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Krauthammer's Tactical Advice For The Republican Party

Charles Krauthammer once was a psychiatrist and a self-described "Great Society liberal." Now he's a Pulitzer Prize-winning, nationally syndicated conservative columnist. His new book, Things That Matter, presents a selection of his writings from three decades spent observing politics and culture.

Graham Nash Tell-All Has Sex, Drugs, Rock...And No Axe To Grind

Meredith Ochs reviews a memoir from musician Graham Nash, one fourth of the group Crosby, Stills, Nash and Young. She says the book gives context to the songs that came to define a generation.
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Candy Culture

Halloween brings little goblins and ghouls to front doors in search of one thing: candy. We explore the history of candy and how these treats have shaped the American sweet tooth.


'Identical' Stumbles Outside The Courtroom

In Identical, Scott Turow opens a cold case involving a set of twins and a murder long thought solved. Whatever the premise may lead you to believe, though, this novel is neither funny nor especially thrilling. Reviewer Rosecrans Baldwin explains that the book is at its best in the courtroom, but elsewhere, it plods.

At Guantanamo, 'Sketching' Defendants, Witnesses And KSM's Nose

Janet Hamlin was the only courtroom sketch artist allowed at the Guantanamo Bay military tribunals. Her work has been collected in a new book, Sketching Guantanamo — and she tells NPR's Renee Montagne that getting Khalid Sheikh Mohammed's nose right ended up being a challenge.

More Is More In Donna Tartt's Believable, Behemoth 'Goldfinch'

The author of The Secret History returns with a novel about art, love and loss that's drawn comparisons to Oliver Twist and the Harry Potter series. Reviewer Meg Wolitzer says The Goldfinch marks a departure from Tartt's previous work, but it's a rich, absorbing read — all 771 pages of it.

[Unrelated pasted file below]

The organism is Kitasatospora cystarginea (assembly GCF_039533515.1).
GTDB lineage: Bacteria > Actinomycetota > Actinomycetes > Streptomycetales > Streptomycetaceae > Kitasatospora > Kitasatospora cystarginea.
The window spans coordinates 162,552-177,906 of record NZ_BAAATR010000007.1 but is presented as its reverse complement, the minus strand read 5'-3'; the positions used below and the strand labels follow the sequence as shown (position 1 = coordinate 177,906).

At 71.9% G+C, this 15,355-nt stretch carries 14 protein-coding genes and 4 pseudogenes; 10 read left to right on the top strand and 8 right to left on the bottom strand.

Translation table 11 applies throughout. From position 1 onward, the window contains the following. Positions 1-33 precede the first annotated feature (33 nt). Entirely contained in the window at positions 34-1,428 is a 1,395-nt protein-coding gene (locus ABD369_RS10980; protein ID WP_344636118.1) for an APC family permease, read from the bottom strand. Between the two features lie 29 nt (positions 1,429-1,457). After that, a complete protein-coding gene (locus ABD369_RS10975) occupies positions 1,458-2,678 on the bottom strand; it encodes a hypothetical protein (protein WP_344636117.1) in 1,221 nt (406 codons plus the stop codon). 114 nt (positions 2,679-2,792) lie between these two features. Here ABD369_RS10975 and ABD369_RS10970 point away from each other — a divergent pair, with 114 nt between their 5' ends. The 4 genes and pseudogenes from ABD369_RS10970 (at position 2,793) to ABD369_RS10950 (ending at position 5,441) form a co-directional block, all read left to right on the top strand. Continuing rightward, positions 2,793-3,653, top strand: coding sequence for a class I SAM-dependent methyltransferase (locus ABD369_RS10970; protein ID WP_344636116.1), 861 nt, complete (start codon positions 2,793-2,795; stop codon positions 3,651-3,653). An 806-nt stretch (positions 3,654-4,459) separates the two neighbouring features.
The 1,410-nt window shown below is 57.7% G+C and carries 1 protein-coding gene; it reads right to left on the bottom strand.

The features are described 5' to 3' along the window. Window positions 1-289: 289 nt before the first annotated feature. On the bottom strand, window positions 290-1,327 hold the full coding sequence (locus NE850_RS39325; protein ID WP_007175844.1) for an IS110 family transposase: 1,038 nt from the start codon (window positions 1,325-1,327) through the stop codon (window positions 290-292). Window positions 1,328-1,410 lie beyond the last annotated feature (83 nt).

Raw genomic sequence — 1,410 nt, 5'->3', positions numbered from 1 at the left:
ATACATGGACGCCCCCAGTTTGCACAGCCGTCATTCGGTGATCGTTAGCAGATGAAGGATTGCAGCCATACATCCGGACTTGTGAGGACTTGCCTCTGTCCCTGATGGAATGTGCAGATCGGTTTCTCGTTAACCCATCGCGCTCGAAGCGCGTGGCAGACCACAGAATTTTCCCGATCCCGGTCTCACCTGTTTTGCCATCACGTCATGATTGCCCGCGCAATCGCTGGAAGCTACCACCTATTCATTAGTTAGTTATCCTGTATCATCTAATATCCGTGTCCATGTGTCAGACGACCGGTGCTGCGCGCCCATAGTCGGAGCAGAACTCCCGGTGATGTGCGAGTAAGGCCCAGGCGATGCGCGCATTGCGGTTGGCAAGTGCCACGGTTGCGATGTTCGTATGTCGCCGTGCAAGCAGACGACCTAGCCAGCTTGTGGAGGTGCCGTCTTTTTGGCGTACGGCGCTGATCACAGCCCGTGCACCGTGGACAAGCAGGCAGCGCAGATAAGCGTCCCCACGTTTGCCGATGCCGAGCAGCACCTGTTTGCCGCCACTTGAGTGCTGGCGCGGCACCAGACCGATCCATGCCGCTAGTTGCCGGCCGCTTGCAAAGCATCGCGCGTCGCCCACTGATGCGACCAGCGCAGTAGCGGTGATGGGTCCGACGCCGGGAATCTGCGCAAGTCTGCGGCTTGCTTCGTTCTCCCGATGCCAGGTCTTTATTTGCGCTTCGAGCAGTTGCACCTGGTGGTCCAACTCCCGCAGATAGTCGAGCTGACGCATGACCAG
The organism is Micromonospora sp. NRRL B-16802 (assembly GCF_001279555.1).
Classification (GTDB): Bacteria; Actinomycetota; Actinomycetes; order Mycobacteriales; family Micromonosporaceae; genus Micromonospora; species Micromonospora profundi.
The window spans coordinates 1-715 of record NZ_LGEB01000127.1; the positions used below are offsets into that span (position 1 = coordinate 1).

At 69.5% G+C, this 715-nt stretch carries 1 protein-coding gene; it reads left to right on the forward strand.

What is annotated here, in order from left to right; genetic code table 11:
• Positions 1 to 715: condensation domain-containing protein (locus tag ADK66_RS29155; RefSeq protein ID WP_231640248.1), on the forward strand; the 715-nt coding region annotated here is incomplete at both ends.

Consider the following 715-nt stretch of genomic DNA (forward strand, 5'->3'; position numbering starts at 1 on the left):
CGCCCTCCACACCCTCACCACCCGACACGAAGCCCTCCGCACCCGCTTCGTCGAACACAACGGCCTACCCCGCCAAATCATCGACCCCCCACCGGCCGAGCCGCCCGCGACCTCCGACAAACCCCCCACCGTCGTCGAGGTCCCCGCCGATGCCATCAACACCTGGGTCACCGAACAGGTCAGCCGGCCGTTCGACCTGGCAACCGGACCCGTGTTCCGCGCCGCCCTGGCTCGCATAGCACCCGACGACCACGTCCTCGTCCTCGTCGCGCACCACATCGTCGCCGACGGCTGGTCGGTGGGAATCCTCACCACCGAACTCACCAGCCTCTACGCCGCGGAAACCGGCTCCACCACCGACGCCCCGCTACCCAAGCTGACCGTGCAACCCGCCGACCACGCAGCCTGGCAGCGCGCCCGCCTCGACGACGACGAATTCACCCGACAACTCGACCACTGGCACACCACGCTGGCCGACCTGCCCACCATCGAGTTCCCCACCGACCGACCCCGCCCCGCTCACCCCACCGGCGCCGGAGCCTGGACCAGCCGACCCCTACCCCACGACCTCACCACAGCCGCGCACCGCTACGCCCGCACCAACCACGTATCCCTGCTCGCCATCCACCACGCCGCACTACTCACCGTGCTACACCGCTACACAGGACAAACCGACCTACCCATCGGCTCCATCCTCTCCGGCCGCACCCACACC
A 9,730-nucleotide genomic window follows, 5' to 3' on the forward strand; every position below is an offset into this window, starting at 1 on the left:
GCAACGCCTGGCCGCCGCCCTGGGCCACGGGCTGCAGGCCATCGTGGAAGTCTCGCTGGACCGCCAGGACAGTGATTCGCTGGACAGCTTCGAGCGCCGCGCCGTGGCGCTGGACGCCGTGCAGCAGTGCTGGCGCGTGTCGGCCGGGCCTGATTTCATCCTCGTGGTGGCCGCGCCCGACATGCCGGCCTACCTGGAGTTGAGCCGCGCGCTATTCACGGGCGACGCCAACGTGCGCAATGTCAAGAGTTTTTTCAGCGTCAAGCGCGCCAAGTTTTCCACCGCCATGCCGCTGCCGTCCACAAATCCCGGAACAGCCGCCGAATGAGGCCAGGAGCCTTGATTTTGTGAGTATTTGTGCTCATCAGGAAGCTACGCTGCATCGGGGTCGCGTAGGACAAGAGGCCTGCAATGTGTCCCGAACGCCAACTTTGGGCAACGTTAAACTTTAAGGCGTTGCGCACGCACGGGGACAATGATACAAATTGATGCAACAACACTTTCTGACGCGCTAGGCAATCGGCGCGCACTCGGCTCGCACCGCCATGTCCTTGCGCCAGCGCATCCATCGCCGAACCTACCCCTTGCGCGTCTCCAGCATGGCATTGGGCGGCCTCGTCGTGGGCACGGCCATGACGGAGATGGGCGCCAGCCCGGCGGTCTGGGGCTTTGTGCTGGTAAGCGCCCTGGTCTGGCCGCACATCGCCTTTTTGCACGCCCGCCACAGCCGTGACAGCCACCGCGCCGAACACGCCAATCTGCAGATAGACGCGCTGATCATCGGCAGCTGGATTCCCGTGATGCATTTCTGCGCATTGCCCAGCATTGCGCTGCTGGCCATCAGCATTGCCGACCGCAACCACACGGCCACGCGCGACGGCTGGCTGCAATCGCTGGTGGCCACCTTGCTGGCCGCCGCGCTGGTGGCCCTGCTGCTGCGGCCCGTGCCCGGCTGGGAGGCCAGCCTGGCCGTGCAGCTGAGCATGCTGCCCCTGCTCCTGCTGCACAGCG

'Wheelmen' Exposes Doping Culture And The Armstrong 'Conspiracy'

Wall Street Journal reporters Reed Albergotti and Vanessa O'Connell say that champion cyclist Lance Armstrong was at the center of "the greatest sports conspiracy ever." Their book chronicles everything from group blood transfusions on the team bus to extensive efforts to silence and intimidate those who might expose the abuse.

If You're Looking To Read 'Lady Things,' Choose Jezebel Over Jones

Bridget Jones hasn't aged well. At 51, she's the "geriatric mum" of two small children, and finds herself yearning to plunge back into dating. Critic Maureen Corrigan says if you're looking for jolly feminist cultural commentary, you'd be better off reading a witty "encyclopedia of lady things" from the creators of the website Jezebel.

'Murdoch's World': Inside One Of The Last Old Media Empires

Rupert Murdoch's News Corp. now stretches from Australia to India, Great Britain and the United States. In a new book, NPR media correspondent David Folkenflik looks at how News Corp. publications covered the company's hacking scandals, and its punitive attitude toward critics.

Scott Adams Explains 'How To Fail At Almost Everything' (Except Dilbert)

Adams managed to turn his failure at office work into a gigantic success — a syndicated comic strip about a hapless, cubicle-bound engineer. In his new book, How To Fail At Almost Everything And Still Win Big, Adams offers some sage advice such as: "Goals are for losers."